When to Rename Variables. You should rarely need to rename values, in fact this is a sure way to obfuscate code. Renaming a value should be backed up with a very good reason. One instance where renaming a variable is common and encouraged is when aliasing structures. In these cases, other structures used by functions within the current structure are aliased to one or two letter variables at the top of the struct block. This serves two purposes: it shortens the name of the structure and it documents the structures you use. Here is an example:
struct structure H = HashTable structure T = TextIO structure A = Array ... end
Order of Declarations in a Structure. When declaring elements in a structure, you should first alias the structures you intend to use, followed by the types, followed by exceptions, and lastly list all the value declarations for the structure. Here is an example:
struct structure L = List type foo = unit exception InternalError fun first list = L.nth(list,0) end
Every declaration within the structure should be indented the same amount.
Structures, Signatures, and Functors
Every structure should have a named signature, and all signatures associated with a given module should be found in a separate *.sig file.
Use opaque signatures to hide details about the underlying structure implementation.For example,
signature STACK = sig type 'a t val create : int * 'a -> 'a t val push : 'a * 'a t -> unit val pop : 'a t -> 'a end
structure Stack :> STACK = struct type 'a t = 'a array val top = ref ~1 fun create(n,i) = Array.array(n,i) fun push(n,s) = (top := !top + 1; Array.update(s,!top,n)) fun pop(s) = ... endUse functors to share implementations and to provide improved modularity and type-checking:
functor Memory (structure Stack: STACK): MEMORY = struct structure Stack = Stack type t = ... fun gc(s:Stack) = ... end
val x = "Long line..."^ "Another long line." val x = "Long line..."^ "Another long line."
case expr of pat1 => ... | pat2 => ...
if exp1 then exp2 if exp1 then else if exp3 then exp4 exp2 else if exp5 then exp6 else exp3 else exp8 if exp1 then exp2 else exp3 if exp1 then exp2 else exp3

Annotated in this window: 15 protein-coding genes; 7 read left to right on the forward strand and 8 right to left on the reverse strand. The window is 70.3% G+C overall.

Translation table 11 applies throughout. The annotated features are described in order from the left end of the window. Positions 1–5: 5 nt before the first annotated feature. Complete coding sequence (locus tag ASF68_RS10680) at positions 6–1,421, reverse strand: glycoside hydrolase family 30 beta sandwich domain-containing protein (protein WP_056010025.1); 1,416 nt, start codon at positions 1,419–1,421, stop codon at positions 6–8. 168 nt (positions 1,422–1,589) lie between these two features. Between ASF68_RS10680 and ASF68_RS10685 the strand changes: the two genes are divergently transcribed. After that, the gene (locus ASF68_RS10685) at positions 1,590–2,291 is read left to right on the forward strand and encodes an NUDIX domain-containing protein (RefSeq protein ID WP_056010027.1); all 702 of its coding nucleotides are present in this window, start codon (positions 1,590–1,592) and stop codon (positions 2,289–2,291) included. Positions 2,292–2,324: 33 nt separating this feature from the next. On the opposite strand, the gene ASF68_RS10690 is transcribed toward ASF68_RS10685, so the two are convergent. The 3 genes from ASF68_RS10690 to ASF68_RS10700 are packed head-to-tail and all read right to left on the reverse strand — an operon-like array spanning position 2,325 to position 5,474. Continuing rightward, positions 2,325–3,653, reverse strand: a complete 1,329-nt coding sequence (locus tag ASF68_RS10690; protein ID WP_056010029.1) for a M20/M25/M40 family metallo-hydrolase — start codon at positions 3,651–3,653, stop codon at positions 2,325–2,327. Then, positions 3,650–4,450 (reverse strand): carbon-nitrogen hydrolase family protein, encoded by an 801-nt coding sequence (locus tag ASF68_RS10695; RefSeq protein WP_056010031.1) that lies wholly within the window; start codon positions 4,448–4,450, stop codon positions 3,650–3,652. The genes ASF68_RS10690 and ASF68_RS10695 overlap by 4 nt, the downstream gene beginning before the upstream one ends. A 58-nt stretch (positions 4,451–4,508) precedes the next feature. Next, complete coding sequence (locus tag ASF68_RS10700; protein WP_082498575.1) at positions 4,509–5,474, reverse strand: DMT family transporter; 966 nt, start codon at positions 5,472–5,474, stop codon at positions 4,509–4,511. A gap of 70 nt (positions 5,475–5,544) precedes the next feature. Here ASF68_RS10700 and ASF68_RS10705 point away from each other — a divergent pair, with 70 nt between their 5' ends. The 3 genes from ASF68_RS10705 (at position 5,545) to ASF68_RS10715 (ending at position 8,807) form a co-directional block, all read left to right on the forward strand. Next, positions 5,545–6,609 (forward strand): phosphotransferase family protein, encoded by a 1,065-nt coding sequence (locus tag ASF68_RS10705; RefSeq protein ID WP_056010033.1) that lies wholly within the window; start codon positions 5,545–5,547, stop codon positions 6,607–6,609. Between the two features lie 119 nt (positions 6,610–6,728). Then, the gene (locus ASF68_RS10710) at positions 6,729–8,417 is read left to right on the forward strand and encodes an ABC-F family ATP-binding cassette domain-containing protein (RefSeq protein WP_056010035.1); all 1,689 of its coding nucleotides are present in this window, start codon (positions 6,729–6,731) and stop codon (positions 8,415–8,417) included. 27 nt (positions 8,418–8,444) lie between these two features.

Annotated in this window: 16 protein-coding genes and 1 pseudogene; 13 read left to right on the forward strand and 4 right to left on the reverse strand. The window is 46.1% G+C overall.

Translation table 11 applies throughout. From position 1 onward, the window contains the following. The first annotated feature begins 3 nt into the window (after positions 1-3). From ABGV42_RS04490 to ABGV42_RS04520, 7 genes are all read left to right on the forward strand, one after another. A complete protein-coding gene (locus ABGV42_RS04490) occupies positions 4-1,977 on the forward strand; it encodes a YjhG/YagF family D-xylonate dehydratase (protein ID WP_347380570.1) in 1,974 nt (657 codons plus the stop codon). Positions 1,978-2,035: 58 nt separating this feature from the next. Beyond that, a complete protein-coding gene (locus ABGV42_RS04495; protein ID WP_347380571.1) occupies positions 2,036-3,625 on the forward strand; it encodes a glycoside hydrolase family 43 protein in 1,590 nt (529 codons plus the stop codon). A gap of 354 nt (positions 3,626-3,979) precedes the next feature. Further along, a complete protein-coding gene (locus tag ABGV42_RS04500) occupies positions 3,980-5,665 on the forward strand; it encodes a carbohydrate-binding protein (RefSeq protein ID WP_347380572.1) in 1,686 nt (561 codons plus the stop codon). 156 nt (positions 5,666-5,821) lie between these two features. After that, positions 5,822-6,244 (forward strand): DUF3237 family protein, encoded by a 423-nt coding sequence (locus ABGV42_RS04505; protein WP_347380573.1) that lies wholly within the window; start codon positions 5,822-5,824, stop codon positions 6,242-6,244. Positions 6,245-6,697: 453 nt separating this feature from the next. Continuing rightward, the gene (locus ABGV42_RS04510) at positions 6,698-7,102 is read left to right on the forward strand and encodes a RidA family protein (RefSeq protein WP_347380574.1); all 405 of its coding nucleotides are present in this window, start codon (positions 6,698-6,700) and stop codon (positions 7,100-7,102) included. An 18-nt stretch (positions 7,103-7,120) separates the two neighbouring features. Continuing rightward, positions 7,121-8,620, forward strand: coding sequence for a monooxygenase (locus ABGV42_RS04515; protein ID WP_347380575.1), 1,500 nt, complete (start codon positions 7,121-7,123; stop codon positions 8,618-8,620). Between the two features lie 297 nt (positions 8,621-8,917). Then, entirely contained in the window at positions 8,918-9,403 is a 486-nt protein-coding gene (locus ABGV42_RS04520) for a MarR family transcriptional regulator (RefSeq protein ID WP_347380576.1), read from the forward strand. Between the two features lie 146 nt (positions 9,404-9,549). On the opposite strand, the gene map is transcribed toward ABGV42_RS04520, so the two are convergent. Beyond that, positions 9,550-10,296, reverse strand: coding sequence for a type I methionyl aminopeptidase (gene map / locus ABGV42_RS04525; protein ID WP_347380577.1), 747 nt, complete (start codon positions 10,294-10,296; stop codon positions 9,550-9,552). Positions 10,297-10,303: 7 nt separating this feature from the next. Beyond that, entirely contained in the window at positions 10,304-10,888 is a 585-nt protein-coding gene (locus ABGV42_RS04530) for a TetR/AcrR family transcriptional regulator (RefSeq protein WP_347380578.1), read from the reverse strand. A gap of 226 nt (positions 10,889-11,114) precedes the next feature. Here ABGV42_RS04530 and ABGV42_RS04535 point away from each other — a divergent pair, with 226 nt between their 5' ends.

Over Parenthesizing. Parentheses have many semantic purposes in ML, including constructing tuples, grouping sequences of side-effect expressions, forcing a non-default parse of an expression, and grouping structures for functor arguments. Their usage is very different from C or Java. Avoid using unnecessary parantheses when their presence makes your code harder to understand.
Case expressions. Wrap case expressions with parentheses. This avoids a common error involving nested case expressions. If the case expression is already wrapped by a let...in...end block, you can drop the parentheses.
fun foo bar = fun foo bar = fun foo bar = let let let val p = 4 val p = 4 val p = 4 val q = 38 val q = 38 val q = 38 in in in bar * (p + q) bar * (p + q) bar * (p + q) end end end
No Incomplete Pattern Matches. Incomplete pattern matches are flagged with compiler warnings, which are tantamount to errors for grading purposes. Thus, if your program exhibits this behavior, the problem will get no points.
Pattern Match in the Function Arguments When Possible. Tuples, records and datatypes can be deconstructed using pattern matching. If you simply deconstruct the function argument before you do anything useful, it is better to pattern match in the function argument. Consider these examples:
Function Arguments Should Not Use Values for Patterns. You should only deconstruct values with variable names and/or wildcards in function arguments. If you want to pattern match against a specific value, use a case expression or an if expression. We include this rule because there are too many errors that can occur when you don't do this exactly right. Thus of the following two examples, you should use the latter:
fun fact 0 = 1 | fact n = n * fact(n-1) fun fact n = if n=0 then 1 else n * fact(n-1)
Avoid Unnecessary Projections. Prefer pattern matching to projections with function arguments or a value declarations. Using projections is okay as long as it is infrequent and the meaning is clearly understood from the context. The above rule shows how to pattern-match in the function arguments. Here is an example for pattern matching with value declarations.